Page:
There is nothing surprising about the way that Elza Soares‘ latest album begins. Soares is one of Brazil’s most revered singers, loved for her highly-emotive delivery. Her sincere, raw, guttural voice has always distinguished her from the pack, but as she has grown older and extra nuances and life experiences have added to her vocal chords, it’s become even more potent. At her best Soares’ pained holler can stop one dead in their tracks. Parallels with Johnny Cash’s later recordings can easily be made, especially as Soares has lived a life full of ups and downs, going all the way back to her poor upbringing in Rio, through her early samba hits, her difficult time married to footballer Garrincha and the loss of four of her seven children, to name just a few of the life events that have shaped her.
In the 2000s Soares began to reinvent herself thanks to a number of releases that saw her collaborate with a variety of producers, incorporating electronic music into the mix, as well as other excursions. They marked Soares out as an artist unwilling to pass into her later years without taking risks – she is now well into her 80s (though some reports believe she is in her late 70s). This has reached its apotheosis with The Woman at the End of the World (released in Brazil as A Mulher do Fim do Mundo), almost certainly the boldest record of Soares’ career.
After the quiet of opening track “Coração do Mar”, an a capella highlighting the enduring vivacity of Soares’ voice, the album segues into the title track, a plaintive samba with acoustic guitars, stirring strings and some of the most heartbreaking lyrics of the album, Soares proclaiming: “Woman at the end of the world, I am, I go on, singing, till the end.” Though a beautiful song, this track only hints at what is to come, as following that are a number of uncompromising tracks paring Soares’ voice against post-punk guitars, squealing sax, afrobeat horns and electronic basslines.
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“Pra Fuder” is the most direct, a fast-paced sensual plea to fuck. Driven by bombastic horns and lightning-fast viola strums, you can almost feel the sweat oozing from the track’s crevices, with Soares on fire, boiling over with lust. It’s astonishing that Soares, despite her age can still blast out lines like these, and sound utterly convincing: “You’re my prey, you’re going to cry / Like a lamb about to be slaughtered / You’re going to beg me to: / Fuck! Fuck! Fuck!”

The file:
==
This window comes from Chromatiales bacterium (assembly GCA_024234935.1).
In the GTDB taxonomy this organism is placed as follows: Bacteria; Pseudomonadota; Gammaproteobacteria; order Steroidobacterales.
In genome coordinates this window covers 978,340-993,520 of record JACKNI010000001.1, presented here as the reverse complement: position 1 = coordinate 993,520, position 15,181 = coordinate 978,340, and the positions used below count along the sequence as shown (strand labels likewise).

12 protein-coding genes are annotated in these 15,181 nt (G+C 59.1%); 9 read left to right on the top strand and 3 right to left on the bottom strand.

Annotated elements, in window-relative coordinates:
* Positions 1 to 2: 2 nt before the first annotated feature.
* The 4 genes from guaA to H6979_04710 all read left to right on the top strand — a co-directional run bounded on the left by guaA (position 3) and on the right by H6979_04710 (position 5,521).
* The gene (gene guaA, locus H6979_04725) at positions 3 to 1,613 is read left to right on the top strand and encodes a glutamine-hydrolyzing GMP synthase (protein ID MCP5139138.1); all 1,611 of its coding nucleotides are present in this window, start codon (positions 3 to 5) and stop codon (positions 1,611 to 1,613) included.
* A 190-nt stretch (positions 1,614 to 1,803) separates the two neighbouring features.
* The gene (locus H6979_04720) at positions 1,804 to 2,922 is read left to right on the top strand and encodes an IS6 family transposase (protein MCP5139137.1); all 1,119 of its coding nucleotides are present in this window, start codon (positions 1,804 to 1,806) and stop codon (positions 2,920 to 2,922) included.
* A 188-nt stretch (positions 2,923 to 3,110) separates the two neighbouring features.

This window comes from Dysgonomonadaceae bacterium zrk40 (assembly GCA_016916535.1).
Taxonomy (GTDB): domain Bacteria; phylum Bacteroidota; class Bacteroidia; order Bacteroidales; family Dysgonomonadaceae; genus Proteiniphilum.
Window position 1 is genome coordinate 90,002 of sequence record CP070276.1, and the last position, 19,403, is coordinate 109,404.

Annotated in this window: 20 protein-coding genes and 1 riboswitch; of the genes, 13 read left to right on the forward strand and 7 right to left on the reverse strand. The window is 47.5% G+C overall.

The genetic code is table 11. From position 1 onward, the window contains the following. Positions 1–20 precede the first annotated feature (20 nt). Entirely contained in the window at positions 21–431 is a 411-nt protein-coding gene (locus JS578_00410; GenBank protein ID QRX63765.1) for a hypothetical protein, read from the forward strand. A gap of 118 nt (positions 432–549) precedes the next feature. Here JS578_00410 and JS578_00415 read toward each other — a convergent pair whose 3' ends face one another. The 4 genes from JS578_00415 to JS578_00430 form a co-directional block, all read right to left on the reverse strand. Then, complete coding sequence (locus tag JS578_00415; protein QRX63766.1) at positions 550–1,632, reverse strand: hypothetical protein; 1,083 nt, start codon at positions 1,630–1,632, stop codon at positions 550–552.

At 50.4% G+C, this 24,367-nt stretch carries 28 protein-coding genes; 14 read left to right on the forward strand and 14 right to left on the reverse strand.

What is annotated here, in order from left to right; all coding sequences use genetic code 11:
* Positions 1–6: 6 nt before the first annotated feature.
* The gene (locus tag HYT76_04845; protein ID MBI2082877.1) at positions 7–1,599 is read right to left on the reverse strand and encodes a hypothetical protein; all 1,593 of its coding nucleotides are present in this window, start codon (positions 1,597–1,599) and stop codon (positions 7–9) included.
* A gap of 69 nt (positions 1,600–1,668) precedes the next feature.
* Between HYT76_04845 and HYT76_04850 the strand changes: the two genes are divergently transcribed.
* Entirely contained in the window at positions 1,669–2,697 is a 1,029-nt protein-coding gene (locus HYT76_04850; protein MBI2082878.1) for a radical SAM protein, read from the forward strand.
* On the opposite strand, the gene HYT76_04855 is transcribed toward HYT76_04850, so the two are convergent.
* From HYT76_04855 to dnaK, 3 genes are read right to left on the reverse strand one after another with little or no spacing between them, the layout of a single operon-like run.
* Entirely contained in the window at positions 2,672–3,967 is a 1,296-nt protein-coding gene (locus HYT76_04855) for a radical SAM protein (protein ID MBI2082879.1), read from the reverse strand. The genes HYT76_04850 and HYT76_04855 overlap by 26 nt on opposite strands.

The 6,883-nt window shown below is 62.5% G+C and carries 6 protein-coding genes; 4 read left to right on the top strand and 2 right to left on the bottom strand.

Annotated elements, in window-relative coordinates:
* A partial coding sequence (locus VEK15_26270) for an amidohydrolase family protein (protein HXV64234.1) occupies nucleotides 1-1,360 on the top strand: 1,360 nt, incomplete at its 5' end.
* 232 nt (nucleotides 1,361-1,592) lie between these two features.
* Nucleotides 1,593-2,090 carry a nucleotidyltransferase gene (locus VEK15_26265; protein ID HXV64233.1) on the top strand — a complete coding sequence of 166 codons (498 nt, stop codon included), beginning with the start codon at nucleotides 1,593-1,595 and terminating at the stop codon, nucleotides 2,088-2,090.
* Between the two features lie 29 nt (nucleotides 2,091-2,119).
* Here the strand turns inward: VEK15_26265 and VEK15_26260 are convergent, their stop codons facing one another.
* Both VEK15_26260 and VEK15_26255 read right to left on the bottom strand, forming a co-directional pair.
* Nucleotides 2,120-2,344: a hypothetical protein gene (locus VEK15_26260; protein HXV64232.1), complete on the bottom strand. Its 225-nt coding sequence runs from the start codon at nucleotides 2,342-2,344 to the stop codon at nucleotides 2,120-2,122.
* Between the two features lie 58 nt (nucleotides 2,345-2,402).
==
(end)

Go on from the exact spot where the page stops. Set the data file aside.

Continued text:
Both “Benedita” and “Maria da Vila Matilde” begin with ominous basslines before spiralling off into sinister exorcisms of emotion, with a continuously-changing accompaniment of instruments. Both also talk of real problems facing many people around the world, with “Benedita” telling the story of a lady living on the street, addicted to crack and waiting for the next high, and “Maria da Vila Matilde” speaking out against domestic violence from the victim’s perspective.
On “Firmeza” and “Luz Vermelha” we even see Soares touch on afrobeat, with hefty horn-laden grooves that once again frame lyrics borne from the streets. Though internationally this album is sure to get plaudits for the quality of the songs, the instrumentation, the vocal performance and the audacity of the whole project, amongst Portuguese speakers you can be sure that the lyrics are just as important. It’s not for any reason, that Elza is sounding as impassioned as she does on these tracks. These are songs bringing the reality of many Brazilian’s lives to the fore, highlighting inequality, violence, death, love and sex.
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The project was the brainchild of Brazilian producer Guilherme Kastrup and its testament to his vision that he has been able to create this astonishing album, finding the songs and accompanying musicians that would allow Elza to pour her heart and soul into every performance. It’s also testament to an incredible scene revolving around samba and afro-Brazilian music in São Paulo at the moment, with many of these songs coming from songwriters within this scene (people like José Miguel Wisnik, Clima, Romulo Froes, Douglas Germano and Celso Sim), as well as the musicians who play on the album. Names like Kiko Dinucci, Thiago França, Rodrigo Campos, Marcelo Cabral and Cuca Ferreira who are behind an astonishing number of bands, such as Metá-Metá, Passo Torto and Bixiga 70, and who have recently played with artists including Criolo, Céu, Lucas Santtana and Tulipa Ruiz. The spirit of invention and integrity that they bring into every project they are involved in is present here, and the perfect fit for Elza, showing how her voice can be pushed into new territories without ever feeling detached from the music. It’s a tough task, but one they achieve here with few hiccups.
By combining Elza’s captivating, aged voice, the experimentalism of some of Brazil’s finest musicians and the current realities of Brazilian life, The Woman at the End of the World represents the past, present and future of Brazilian music. It’s an album that is sure to be talked about for some time, especially as each new listen reveals a new lyric, note or moment that makes you fall in love with the album all over again.
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